The Toba caldera is the only supervolcano in existence that can be described as Yellowstone’s “bigger” sister. With 2,800 km3 of ejecta, it was an even greater eruption than the supereruption (2,500 km3) of 2.1 million years ago that created the Island Park Caldera in Idaho, USA. The eruption was also about three times the size of the latest Yellowstone eruption of Lava Creek 630,000 years ago. For further comparison, the largest volcanic eruption in historic times, in 1815 at Mount Tambora (Indonesia), ejected the equivalent of around 100 km3 (24 cu mi) of dense rock and made 1816 the “Year Without a Summer” in the whole northern hemisphere, whilst the 1980 eruption of Mount St. Helens in Washington State ejected around 1.2 km3 (0.29 cu mi) of material.

The subsequent collapse formed a caldera that, after filling with water, created Lake Toba. The island in the center of the lake is formed by a resurgent dome.

Landsat photo of Sumatra surrounding Lake Toba. Though the year may never be precisely determined, the season can: only the summer monsoon could have deposited Toba ashfall in the South China Sea, implying that the eruption took place sometime during the northern summer.[12] The eruption lasted perhaps two weeks, but the ensuing “volcanic winter” resulted in a decrease in average global temperatures by 3 to 3.5 degrees Celsius for several years. Greenland ice cores record a pulse of starkly reduced levels of organic carbon sequestration. Very few plants or animals in southeast Asia would have survived, and it is possible that the eruption caused a planet-wide die-off. There is some evidence, based on mitochondrial DNA, that the human race may have passed through a genetic bottleneck around this time, reducing genetic diversity below what would be expected from the age of the species. According to the Toba catastrophe theory proposed by Stanley H. Ambrose of the University of Illinois at Urbana-Champaign in 1998, human populations may have been reduced to only a few tens of thousands of individuals by the Toba eruption.

Smaller eruptions have occurred at Toba since. The small cone of Pusukbukit has formed on the southwestern margin of the caldera and lava domes. The most recent eruption may have been at Tandukbenua on the northwestern caldera edge, since the present lack of vegetation could be due to an eruption within the last few hundred years. Some parts of the caldera have experienced uplift due to partial refilling of the magma chamber, for example pushing Samosir Island and the Uluan Peninsula above the surface of the lake. The lake sediments on Samosir Island show that it has been uplifted by at least 450 metres[7] since the cataclysmic eruption. Such uplifts are common in very large calderas, apparently due to the upward pressure of unerupted magma. Toba is probably the largest resurgent caldera on Earth. Large earthquakes have occurred in the vicinity of the volcano more recently, notably in 1987 along the southern shore of the lake at a depth of 11 km.[15] Other earthquakes have occurred in the area in 1892, 1916, and 1920-1922.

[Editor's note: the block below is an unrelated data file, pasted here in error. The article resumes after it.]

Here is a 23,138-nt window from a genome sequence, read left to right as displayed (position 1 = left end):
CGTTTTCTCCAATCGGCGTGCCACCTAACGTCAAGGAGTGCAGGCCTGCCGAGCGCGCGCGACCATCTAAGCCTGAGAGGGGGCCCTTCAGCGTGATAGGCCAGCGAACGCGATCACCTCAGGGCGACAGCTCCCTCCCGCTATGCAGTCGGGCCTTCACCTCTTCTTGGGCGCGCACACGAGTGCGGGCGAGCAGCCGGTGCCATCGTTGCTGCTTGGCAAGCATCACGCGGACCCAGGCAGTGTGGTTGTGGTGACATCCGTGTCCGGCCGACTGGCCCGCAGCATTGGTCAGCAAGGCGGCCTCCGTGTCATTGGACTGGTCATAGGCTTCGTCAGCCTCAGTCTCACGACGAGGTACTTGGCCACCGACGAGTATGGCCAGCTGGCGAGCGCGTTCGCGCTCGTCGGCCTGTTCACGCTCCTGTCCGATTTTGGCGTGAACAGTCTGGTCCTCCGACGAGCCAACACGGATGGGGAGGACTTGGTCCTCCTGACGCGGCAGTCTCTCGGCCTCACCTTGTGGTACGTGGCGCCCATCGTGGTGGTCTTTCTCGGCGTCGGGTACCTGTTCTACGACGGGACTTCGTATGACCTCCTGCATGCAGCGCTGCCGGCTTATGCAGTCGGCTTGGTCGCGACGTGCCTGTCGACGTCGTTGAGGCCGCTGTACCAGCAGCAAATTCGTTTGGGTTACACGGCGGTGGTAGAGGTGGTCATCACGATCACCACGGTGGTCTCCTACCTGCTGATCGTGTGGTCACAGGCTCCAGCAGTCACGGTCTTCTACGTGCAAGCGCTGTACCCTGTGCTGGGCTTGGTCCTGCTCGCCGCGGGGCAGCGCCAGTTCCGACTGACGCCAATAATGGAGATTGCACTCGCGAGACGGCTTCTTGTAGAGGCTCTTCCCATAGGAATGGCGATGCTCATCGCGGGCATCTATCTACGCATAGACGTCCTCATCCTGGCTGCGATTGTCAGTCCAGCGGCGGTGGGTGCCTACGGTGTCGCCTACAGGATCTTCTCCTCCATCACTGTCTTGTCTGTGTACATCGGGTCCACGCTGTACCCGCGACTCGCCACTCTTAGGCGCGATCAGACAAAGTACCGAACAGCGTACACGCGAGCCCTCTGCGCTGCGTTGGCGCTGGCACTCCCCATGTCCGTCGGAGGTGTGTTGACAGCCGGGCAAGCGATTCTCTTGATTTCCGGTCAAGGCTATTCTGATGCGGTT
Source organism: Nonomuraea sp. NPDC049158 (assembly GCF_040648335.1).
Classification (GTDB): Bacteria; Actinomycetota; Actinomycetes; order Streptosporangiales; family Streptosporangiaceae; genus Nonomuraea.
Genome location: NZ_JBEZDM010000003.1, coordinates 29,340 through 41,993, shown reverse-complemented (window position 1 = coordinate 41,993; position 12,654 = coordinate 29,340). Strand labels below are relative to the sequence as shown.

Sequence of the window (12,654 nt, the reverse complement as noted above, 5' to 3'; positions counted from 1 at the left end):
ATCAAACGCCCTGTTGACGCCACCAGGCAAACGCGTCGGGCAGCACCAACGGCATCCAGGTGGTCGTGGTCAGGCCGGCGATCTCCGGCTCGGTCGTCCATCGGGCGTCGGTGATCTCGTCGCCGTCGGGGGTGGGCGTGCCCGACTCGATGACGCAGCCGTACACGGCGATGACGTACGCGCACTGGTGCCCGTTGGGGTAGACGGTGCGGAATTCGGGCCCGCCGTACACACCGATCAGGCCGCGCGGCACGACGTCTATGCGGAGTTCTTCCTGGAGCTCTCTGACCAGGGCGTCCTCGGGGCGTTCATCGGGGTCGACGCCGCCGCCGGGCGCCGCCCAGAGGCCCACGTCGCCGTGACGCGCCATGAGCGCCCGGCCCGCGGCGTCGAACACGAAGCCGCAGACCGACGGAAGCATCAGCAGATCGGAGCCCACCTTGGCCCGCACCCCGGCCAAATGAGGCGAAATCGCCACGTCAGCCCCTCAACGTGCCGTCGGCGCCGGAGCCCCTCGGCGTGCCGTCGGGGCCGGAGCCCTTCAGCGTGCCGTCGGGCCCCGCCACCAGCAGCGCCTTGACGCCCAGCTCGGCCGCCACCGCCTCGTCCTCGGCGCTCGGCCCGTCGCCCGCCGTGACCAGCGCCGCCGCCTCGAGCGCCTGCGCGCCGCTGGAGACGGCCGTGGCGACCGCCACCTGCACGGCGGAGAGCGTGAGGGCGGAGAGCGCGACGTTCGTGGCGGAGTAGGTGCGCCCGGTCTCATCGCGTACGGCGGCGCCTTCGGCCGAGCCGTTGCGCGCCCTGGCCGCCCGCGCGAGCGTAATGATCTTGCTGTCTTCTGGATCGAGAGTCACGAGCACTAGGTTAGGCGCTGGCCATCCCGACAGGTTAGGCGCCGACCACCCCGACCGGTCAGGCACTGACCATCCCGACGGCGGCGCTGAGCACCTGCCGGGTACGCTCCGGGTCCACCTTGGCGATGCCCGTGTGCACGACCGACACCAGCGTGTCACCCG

Lake Toba lies near the Great Sumatran fault which runs along the centre of Sumatra in the Sumatra Fracture Zone. The volcanoes of Sumatra and Java are part of the Sunda Arc, a result of the northeasterly movement of the Indo-Australian Plate which is sliding under the eastward-moving Eurasian Plate. The subduction zone in this area is very active: the seabed near the west coast of Sumatra has had several major earthquakes since 1995, including the 9.3 2004 Indian Ocean Earthquake and the 8.7 2005 Sumatra earthquake, the epicenters of which were around 300 km from Toba.

On 12 September 2007, a magnitude 8.5 Earthquake shook the ground in Sumatra and was felt in the Indonesian capital, Jakarta. The epicenter for this earthquake was not as close as the previous two earthquakes, but it was in the same vicinity. Most of the people who live around Lake Toba are ethnically Bataks. Traditional Batak houses are noted for their distinctive roofs (which curve upwards at each end, as a boat’s hull does) and their colorful decor.

http://hisz.rsoe.hu/alertmap/read/index.php?pageid=svolcano_index&svid=2

รักชอบแชร์เลย!! Share on Facebook0Share on Google+0Pin on Pinterest0Tweet about this on Twitter0Share on LinkedIn0

Comments

comments